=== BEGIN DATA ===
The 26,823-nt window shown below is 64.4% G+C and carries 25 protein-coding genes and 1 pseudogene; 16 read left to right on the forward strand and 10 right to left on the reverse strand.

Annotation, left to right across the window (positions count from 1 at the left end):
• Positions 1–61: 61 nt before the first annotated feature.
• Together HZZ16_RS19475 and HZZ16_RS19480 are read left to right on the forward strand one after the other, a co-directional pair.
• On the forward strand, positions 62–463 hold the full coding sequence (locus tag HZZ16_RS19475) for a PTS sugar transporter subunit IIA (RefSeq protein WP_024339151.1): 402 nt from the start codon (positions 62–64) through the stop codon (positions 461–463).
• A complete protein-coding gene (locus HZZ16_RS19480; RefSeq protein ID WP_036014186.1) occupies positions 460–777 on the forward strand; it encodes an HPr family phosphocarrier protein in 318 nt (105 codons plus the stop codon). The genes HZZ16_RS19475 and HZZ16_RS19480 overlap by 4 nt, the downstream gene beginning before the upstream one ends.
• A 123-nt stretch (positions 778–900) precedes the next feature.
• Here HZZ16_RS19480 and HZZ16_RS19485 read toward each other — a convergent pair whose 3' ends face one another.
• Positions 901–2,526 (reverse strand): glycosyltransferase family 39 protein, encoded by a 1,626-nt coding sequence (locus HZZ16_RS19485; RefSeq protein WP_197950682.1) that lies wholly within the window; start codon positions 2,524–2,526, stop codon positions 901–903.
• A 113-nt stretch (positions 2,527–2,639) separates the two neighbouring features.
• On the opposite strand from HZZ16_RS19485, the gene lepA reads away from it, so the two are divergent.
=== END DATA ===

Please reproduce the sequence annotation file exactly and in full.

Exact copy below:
The 26,823-nt window shown below is 64.4% G+C and carries 25 protein-coding genes and 1 pseudogene; 16 read left to right on the forward strand and 10 right to left on the reverse strand.

Annotation, left to right across the window (positions count from 1 at the left end):
• Positions 1–61: 61 nt before the first annotated feature.
• Together HZZ16_RS19475 and HZZ16_RS19480 are read left to right on the forward strand one after the other, a co-directional pair.
• On the forward strand, positions 62–463 hold the full coding sequence (locus tag HZZ16_RS19475) for a PTS sugar transporter subunit IIA (RefSeq protein WP_024339151.1): 402 nt from the start codon (positions 62–64) through the stop codon (positions 461–463).
• A complete protein-coding gene (locus HZZ16_RS19480; RefSeq protein ID WP_036014186.1) occupies positions 460–777 on the forward strand; it encodes an HPr family phosphocarrier protein in 318 nt (105 codons plus the stop codon). The genes HZZ16_RS19475 and HZZ16_RS19480 overlap by 4 nt, the downstream gene beginning before the upstream one ends.
• A 123-nt stretch (positions 778–900) precedes the next feature.
• Here HZZ16_RS19480 and HZZ16_RS19485 read toward each other — a convergent pair whose 3' ends face one another.
• Positions 901–2,526 (reverse strand): glycosyltransferase family 39 protein, encoded by a 1,626-nt coding sequence (locus HZZ16_RS19485; RefSeq protein WP_197950682.1) that lies wholly within the window; start codon positions 2,524–2,526, stop codon positions 901–903.
• A 113-nt stretch (positions 2,527–2,639) separates the two neighbouring features.
• On the opposite strand from HZZ16_RS19485, the gene lepA reads away from it, so the two are divergent.